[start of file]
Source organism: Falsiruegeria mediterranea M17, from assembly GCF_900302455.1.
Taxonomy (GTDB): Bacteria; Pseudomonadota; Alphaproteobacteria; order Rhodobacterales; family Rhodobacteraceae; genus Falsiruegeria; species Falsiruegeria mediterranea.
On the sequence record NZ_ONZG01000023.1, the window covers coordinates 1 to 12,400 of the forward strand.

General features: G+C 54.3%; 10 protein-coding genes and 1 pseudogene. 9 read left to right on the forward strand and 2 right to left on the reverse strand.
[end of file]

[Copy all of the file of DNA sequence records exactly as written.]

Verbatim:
Source organism: Falsiruegeria mediterranea M17, from assembly GCF_900302455.1.
Taxonomy (GTDB): Bacteria; Pseudomonadota; Alphaproteobacteria; order Rhodobacterales; family Rhodobacteraceae; genus Falsiruegeria; species Falsiruegeria mediterranea.
On the sequence record NZ_ONZG01000023.1, the window covers coordinates 1 to 12,400 of the forward strand.

General features: G+C 54.3%; 10 protein-coding genes and 1 pseudogene. 9 read left to right on the forward strand and 2 right to left on the reverse strand.